But dialogue is critical to getting the story right. I don't know about you guys, but I've realized I never skim dialogue the way I do prose. In an exciting scene or an argument, my gaze is often leaps over the descriptions and actions but never, ever the dialogue.
And nothing will yank you out of a story like cliche, tired, or fake sounding dialogue.
Today we're going to cover a couple more of your questions, and then next Friday (assuming my scheduling abilities can be trusted) we'll talk about some writing exercises for your dialogue.
Pausing and Pacing
A writer asked, "I've noticed that some authors use ellipses in their dialogue, and others actually state something to the effect of, "She paused." Do you think it's better to use one method consistently (and risk overkill), or is it okay to mix them for variety? Also, with what frequency do you think I should do so?"
This is purely my opinion, and in no way a rule or The Correct Way to Write Pauses. I mix it up. Here are some examples of ways that I do this:
"Is Mom okay?"
Dad blinked a couple times. "Of course."
"What are you saying?"
"I just think that maybe .... maybe we shouldn't be together."
"Do you understand what this ... this..." Lydia waved her hands, as if she could grasp the correct word from the air. "This power play of yours has cost me?"
"The thing is..." How could I say this to him? He was gonna be crushed. "Your father and I are separating."
“Your mother’s and my goal”—Dad takes Mom’s hand in his own—“is to get things back to normal life as soon as possible."
There are other ways to write a pause (including, but not limited to "She paused" or "She hesitated" or "A beat of silence passed" or "After a moment's pause.) but those are some of the ways I do it. Those last two examples are techniques I'm particularly fond of.
I like using a pause in dialogue to show what the POV character is thinking. And the em-dash is a technique I first discovered in Sarah Dessen's This Lullaby, which is one of the first YA novels I ever read. I remember actually copying down word for word, dash for dash, an example so I would know how to do it. The exact formatting depends on the publishing house. Revell, the publisher of the Skylar Hoyt books, formats it like above. I've also seen it:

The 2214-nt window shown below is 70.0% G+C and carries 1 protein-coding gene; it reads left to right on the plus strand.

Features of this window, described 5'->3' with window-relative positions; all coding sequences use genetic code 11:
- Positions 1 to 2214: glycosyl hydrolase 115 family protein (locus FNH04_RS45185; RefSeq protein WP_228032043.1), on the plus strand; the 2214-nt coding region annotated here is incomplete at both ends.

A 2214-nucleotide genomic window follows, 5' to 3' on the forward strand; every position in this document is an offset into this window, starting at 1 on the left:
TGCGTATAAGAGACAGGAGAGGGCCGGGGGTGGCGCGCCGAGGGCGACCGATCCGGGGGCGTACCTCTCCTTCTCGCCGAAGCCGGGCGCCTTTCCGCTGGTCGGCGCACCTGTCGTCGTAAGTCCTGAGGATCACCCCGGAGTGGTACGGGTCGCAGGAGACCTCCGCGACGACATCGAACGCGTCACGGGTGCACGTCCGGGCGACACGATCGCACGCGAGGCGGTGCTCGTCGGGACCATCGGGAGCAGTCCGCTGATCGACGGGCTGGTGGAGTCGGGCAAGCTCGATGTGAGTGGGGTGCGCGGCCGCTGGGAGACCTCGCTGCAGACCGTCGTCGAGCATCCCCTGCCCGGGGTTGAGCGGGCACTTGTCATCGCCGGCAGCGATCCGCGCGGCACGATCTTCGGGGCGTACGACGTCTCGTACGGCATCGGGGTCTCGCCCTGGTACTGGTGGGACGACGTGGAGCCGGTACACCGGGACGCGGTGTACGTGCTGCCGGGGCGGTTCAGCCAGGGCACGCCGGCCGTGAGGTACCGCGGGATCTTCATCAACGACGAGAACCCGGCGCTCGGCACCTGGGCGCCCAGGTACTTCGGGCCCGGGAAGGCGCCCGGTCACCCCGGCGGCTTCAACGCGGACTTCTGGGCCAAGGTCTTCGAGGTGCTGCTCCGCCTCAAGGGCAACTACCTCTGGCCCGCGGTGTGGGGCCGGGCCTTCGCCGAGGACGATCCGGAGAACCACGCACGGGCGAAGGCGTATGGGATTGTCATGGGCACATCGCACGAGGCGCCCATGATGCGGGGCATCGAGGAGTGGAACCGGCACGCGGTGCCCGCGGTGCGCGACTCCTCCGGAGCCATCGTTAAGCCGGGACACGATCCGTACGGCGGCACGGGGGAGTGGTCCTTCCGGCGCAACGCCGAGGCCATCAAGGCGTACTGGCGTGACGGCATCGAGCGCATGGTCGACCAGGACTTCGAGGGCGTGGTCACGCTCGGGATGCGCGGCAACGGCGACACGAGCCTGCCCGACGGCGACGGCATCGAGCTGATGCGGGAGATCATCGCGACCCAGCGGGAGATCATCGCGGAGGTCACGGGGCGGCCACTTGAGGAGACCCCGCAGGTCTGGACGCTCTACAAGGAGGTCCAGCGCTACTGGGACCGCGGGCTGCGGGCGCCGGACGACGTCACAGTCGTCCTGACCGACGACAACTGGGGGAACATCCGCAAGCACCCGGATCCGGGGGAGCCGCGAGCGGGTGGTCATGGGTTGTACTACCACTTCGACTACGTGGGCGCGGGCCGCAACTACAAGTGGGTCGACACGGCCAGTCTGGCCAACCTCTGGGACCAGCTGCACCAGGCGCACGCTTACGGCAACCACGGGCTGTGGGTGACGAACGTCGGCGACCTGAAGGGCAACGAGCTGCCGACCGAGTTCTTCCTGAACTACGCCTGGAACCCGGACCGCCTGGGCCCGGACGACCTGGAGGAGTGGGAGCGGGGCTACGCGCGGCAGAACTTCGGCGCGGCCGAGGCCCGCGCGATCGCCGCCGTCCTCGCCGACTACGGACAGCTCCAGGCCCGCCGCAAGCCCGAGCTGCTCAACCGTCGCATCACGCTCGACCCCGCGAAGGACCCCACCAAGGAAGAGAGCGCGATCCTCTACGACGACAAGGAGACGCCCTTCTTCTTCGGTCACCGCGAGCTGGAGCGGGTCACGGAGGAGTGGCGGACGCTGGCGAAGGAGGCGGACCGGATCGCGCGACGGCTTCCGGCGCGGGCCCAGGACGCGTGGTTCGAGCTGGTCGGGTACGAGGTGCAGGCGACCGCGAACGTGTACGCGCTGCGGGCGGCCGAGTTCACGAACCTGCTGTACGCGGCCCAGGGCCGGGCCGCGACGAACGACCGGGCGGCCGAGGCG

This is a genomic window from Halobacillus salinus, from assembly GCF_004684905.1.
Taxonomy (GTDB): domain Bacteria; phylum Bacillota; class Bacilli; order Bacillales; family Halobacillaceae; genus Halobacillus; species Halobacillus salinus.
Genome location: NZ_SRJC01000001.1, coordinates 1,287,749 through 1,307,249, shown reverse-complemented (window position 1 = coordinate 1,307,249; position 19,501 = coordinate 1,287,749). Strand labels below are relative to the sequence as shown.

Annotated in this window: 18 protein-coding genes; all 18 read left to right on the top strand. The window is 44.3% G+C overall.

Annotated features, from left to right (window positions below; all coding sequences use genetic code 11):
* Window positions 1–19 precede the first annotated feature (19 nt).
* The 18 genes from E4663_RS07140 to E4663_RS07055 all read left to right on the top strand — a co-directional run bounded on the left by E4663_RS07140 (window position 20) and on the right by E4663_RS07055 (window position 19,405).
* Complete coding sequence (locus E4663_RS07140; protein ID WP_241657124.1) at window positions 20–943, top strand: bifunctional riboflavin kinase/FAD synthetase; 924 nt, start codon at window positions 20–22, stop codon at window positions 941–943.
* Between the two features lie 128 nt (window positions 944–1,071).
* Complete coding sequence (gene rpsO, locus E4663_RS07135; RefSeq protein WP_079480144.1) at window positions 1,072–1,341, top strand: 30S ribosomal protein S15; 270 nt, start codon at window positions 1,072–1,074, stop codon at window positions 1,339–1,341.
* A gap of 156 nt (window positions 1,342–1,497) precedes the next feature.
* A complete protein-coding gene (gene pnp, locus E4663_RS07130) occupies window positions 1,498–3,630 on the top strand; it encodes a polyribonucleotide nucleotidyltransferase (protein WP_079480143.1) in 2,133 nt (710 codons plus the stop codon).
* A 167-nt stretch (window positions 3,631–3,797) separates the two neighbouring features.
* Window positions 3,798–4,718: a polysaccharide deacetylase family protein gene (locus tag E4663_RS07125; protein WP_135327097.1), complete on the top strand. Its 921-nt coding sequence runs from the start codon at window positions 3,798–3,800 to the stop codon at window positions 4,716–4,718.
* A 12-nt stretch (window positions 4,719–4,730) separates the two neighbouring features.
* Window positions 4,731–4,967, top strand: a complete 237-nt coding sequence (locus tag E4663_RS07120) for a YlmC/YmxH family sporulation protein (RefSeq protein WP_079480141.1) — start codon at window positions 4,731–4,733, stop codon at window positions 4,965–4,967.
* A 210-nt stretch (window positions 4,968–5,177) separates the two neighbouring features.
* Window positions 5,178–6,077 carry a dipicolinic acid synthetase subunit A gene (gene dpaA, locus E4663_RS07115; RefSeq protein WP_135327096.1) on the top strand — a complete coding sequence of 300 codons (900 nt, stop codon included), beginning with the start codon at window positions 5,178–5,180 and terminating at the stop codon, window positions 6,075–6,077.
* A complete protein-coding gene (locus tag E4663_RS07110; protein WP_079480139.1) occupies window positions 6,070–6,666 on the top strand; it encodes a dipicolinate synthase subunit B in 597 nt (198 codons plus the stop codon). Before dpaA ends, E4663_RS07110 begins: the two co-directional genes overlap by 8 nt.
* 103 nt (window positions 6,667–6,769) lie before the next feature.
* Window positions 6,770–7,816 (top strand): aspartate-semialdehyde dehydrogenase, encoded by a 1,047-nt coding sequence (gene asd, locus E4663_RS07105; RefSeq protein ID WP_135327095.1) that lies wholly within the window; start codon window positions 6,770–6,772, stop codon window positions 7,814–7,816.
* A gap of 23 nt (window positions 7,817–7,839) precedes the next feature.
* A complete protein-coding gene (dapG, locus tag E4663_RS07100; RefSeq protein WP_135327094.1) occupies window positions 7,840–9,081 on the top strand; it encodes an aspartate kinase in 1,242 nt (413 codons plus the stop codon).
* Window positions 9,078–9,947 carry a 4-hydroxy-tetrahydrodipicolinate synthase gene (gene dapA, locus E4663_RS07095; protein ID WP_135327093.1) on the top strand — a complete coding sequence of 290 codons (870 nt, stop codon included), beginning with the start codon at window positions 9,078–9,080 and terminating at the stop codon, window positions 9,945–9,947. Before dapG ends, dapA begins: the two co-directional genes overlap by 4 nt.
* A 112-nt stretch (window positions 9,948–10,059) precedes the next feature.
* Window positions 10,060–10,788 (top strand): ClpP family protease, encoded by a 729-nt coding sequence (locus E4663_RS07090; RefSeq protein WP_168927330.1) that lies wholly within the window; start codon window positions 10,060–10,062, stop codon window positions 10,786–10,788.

"Your mother's and my goal—" Dad takes Mom's hand in his own—"is to get things back to normal life as soon as possible."
"Your mother's and my goal—" Dad takes Mom's hand in his own "—is to get things back to normal life as soon as possible."
As for the frequency of pauses, this answer may seem far too simple but it's the best one I have to offer. In your head, if you "hear" your character pausing, let them pause. So long as you're giving them a reason to be hesitant, you'll be fine.
Another writer says: "I find it really hard to pace things like a breakup or something. How would you space that out in a dialogue scene... thing?"
I love the way the writer phrased that. Can't you just hear the hesitation in what to call it?
Breakups are hard to pace, but I love writing them. (And I'm naturally drawn to angry breakup songs. Meanwhile, I've been happily married for 7 1/2 years. Strange.)
The key, I think, to pacing a breakup scene (or any other scene that in real life would be dramatic and looooong) is to go back to the concept of "arrive late and leave early." You should be doing this for all your scenes, really, but it's especially vital for breakups/I love yous/so-and-so died and so forth.
This is from Save the Date by Jenny B. Jones (fabulous book, one of my faves of 2011):
The smells in the room-the food, her life decaying-made her want to throw up. "I could wait, you know. We could do the long distance thing."
"I'm sorry." He grabbed his jacket from the back of the chair. "For what it's worth, I believe you're the right girl-it's just not the right time."
Two minutes later Lucy stood in her living room and watched Matt drive away.
We didn't need those other two minutes, right? Jenny has given us everything we need to know about their breakup.
Figure out what it is your reader needs to know. Like in the above scene, which takes place in the prologue, we need to know that Lucy was willing to make it work, and that Matt was not. Once Jenny passed along that info, she got us the heck out of there and on with the story. If it's helpful, you can make a list of vital information that needs to be exchanged. Once you get it out of your character's mouths, you'll know it's time to draw the curtain on that scene.
Don't forget, contests resume next Monday, so make sure you check in next week to find out the writing prompt! Have a great weekend, everyone!